The first-born civilization would presumably encounter many planets that already harbor life in various stages, along with planets that could potentially harbor life.  It would use forward simulations to predict the final outcome of future civilizations developing on these worlds.  It would then rate them according to some ethical/utilitarian theory (we don't even need to speculate on the criteria), and it would consider and evaluate potential interventions to change the future historical trajectory of that world: removing undesirable future civilizations, pushing other worlds towards desirable future outcomes, and so on.

At the moment its hard to assign apriori weighting to future vs historical simulation possibilities, but the apparent age of the galaxy compared to the relative youth of our sun is a tentative hint that we live in a future simulation, and thus that our history has potentially been altered.

 

Comments (145)

Comment author: Mitchell_Porter 31 August 2010 09:55:29AM 14 points [-]

I feel much the same about this post as I did about Roko's Final Post. It's imaginative, it's original, it has an internal logic that manages to range from metaphysics to cosmology; it's good to have some crazy-bold big-picture thinking like this in the public domain; but it's still wrong, wrong, wrong. It's an artefact of its time rather than a glimpse of reality. The reason it's nonetheless interesting is that it's an attempt to grasp aspects of reality which are not yet understood in its time - and this is also why I can't prove it to be "wrong" in a deductive way. Instead, I can only oppose my postulates to the author's, and argue that mine make more sense.

First I want to give a historical example of human minds probing the implications of things new and unknown, which in a later time became familiar and known. The realization that the other planets were worlds like Earth, a realization we might date from Galileo forwards, opened the human imagination to the idea of other worlds in the sky. People began to ask themselves: what's on those other worlds, is there life, what's it like; what's the big picture, the logic of the situation. In the present day, when robot probes have been to most of the planets and we know them as beautiful but uninhabited landscapes, it may be hard to enter into the mindset of earlier centuries. Earthbound minds, knowing only the one planet, and seeing it to be inhabited, naturally thought of other worlds as inhabited too. Even before 20th-century science fiction, there was an obscure literature of speculation about the alien humanities living on the other planets, how their character might reflect their circumstance, and so forth. It may all seem strange, arbitrary, and even childish now, but it was a way of thinking which was natural to its time.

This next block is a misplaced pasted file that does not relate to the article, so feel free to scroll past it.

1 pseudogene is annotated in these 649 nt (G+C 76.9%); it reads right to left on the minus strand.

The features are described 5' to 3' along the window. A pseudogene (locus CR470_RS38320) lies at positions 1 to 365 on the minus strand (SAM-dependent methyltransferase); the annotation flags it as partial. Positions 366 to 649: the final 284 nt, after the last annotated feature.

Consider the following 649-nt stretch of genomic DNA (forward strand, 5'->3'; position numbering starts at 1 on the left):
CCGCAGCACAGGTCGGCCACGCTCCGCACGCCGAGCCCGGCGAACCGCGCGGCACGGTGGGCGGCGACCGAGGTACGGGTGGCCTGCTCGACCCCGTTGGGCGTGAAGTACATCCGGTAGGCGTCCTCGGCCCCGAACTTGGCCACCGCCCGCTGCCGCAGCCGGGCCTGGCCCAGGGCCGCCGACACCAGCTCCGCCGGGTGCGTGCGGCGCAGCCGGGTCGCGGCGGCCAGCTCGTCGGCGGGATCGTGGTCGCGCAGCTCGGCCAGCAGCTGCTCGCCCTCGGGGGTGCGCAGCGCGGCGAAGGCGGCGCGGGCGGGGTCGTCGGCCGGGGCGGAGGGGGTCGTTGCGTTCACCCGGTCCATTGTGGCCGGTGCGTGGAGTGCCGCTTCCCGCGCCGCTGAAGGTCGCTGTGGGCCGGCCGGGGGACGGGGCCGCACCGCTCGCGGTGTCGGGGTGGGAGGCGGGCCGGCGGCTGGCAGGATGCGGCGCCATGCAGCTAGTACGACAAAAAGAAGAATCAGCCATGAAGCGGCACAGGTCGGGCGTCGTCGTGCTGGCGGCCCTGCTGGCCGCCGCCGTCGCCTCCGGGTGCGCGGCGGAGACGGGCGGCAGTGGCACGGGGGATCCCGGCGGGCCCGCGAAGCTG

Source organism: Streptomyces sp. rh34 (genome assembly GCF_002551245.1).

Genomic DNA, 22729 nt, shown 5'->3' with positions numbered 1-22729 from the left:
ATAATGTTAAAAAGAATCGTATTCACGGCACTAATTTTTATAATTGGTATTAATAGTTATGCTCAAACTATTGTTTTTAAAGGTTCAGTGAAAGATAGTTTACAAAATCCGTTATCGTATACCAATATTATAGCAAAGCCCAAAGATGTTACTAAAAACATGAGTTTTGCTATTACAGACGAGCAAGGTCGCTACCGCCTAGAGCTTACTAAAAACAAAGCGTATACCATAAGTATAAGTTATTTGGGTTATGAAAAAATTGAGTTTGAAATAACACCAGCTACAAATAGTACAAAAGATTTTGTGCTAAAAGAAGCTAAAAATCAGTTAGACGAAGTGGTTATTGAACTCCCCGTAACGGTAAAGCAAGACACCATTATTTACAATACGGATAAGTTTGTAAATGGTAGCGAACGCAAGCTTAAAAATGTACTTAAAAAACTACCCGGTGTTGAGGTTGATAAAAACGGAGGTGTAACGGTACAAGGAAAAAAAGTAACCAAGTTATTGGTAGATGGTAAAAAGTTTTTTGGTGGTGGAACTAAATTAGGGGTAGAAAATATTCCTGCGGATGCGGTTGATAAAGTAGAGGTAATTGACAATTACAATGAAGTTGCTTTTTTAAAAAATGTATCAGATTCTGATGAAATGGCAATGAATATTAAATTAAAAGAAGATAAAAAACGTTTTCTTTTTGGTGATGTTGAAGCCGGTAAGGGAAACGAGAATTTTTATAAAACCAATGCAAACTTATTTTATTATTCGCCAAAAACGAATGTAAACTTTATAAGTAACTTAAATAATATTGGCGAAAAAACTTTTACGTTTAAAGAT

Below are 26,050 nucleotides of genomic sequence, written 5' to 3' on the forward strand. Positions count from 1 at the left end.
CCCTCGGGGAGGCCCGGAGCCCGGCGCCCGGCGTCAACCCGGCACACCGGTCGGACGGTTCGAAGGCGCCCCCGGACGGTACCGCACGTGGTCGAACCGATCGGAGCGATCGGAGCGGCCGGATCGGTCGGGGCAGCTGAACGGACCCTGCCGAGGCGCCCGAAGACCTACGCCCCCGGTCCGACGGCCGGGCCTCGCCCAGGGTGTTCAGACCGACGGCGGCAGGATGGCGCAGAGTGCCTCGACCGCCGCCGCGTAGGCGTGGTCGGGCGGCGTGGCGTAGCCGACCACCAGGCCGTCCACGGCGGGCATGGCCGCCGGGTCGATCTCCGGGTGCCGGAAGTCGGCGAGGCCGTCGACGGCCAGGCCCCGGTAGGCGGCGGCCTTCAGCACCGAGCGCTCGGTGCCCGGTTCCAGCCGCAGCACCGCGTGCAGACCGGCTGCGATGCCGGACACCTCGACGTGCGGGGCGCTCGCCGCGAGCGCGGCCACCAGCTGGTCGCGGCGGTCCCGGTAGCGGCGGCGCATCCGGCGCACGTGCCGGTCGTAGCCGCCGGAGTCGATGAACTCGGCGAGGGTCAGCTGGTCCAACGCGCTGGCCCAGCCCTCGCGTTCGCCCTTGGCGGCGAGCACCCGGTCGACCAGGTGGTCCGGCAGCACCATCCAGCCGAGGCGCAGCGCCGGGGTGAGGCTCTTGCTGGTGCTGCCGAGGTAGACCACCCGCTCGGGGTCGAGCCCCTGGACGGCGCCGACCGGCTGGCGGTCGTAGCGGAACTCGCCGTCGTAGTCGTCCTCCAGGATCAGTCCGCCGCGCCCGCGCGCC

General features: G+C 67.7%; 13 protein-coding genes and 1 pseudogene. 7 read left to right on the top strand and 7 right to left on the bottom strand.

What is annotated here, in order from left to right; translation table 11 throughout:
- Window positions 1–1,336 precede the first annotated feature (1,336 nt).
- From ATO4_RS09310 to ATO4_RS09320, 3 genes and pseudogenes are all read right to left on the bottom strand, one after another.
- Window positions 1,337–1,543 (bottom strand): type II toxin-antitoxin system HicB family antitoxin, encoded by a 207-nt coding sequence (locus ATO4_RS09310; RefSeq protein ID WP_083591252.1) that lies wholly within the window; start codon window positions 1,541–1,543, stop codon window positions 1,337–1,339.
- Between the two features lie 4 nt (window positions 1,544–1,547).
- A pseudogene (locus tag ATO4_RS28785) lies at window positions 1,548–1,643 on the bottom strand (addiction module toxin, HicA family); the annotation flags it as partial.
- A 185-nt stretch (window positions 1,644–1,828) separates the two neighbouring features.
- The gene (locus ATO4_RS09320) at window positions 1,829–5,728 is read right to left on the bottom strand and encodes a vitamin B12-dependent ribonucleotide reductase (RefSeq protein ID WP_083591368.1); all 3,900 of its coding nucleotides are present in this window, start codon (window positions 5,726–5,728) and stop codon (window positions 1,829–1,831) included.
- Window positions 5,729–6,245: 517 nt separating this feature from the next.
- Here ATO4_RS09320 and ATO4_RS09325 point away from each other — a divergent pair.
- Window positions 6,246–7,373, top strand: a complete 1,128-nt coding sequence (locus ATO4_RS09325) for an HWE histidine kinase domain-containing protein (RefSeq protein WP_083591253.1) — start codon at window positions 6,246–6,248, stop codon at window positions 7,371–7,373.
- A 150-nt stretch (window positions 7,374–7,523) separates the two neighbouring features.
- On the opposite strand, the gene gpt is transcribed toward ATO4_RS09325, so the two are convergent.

So, what is the aspect of reality, not yet understood in its time, which makes this article possible, in the same way that the knowledge that there were other worlds, nearby in the sky, made it possible to speculate about life on those worlds? There's obviously a bit of metaphysics at work in this essay, regarding the relationship between simulation and reality, metaphysics which is very zeitgeisty and not yet understood, and it's where I will focus my criticism subsequently.

But I would say that the shocking knowledge specific to our own time, that supplied the canvas on which a cosmology like this can be painted, is the realization that the matter of the universe could be used technologically, on a cosmic scale. I remember the shock of reading Stross's Accelerando and realizing that the planet Mercury really could be dismantled and turned into a cloud of computational elements. The abstract idea of astronomical bodies being turned into giant computers had been known to me for twenty years, but it was still shocking to realize viscerally that it was already manifestly a material possibility, right here in the reality where I live.

Stross's Mercury gets turned into a cloud of nanocomputers, and it might be argued that this is still vaporware, with many fundamental problems to be solved before it can confidently be said to be possible; but just think of Mercury being turned into a quadrillion Athlon processors, then, orbiting the sun. That would require a titanic industrial enterprise on the dark side of Mercury, and many engineering problems would have to be solved; but we do already know how to mine, how to fabricate chips, how to travel through space. This modified version of Stross's scenario serves as my proof of concept for the idea of dismantling a planet and turning it into a computer (or a network of computers).

So, to repeat, the shocking discovery is the possibility of megascale (astronomical) engineering, with the construction of megascale computers and computer networks on a trans-solar scale being especially interesting and challenging. It appears to be materially possible for whole solar systems to be turned into computing devices, which could then communicate across interstellar distances and operate for geological periods of time. It's the further idea that this is the destiny of the universe - the galaxies to be turned into giant Internets - which provides the canvas for cosmo-computational speculation such as we see above.